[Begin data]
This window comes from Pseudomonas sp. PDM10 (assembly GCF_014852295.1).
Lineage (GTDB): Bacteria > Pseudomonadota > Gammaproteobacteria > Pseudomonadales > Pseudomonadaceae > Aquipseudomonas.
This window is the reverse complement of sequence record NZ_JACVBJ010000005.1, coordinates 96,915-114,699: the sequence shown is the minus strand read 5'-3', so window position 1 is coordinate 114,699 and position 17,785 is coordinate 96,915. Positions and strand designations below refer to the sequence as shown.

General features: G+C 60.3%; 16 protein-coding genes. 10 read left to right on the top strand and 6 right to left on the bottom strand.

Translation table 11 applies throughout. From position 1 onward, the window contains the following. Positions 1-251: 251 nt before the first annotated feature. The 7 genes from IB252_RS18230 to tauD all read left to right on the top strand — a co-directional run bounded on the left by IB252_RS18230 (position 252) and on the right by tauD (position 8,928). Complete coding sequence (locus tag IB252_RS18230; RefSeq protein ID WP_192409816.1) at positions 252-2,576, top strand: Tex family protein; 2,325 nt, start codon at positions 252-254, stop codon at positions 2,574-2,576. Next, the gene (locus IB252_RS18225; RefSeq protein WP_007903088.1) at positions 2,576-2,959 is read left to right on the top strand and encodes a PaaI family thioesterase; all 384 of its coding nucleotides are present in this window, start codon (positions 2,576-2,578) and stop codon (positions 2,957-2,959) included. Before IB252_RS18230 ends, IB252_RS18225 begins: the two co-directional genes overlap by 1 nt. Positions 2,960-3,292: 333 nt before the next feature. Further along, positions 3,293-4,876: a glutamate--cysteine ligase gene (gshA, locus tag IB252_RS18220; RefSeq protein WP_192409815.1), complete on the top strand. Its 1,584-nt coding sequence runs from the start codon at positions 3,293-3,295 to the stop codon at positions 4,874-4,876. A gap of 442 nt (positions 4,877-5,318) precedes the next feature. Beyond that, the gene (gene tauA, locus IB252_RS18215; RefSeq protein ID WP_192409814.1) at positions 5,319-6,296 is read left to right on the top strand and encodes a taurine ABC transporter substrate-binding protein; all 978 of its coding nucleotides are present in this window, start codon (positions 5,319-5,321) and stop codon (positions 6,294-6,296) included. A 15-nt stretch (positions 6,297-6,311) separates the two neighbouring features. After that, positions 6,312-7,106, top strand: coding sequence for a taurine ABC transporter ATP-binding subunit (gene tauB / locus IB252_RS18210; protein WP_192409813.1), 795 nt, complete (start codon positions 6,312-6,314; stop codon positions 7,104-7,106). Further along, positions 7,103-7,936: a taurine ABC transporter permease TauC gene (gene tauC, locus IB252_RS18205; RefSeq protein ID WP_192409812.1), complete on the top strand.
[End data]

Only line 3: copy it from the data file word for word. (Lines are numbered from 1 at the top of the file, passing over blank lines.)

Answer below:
This window is the reverse complement of sequence record NZ_JACVBJ010000005.1, coordinates 96,915-114,699: the sequence shown is the minus strand read 5'-3', so window position 1 is coordinate 114,699 and position 17,785 is coordinate 96,915. Positions and strand designations below refer to the sequence as shown.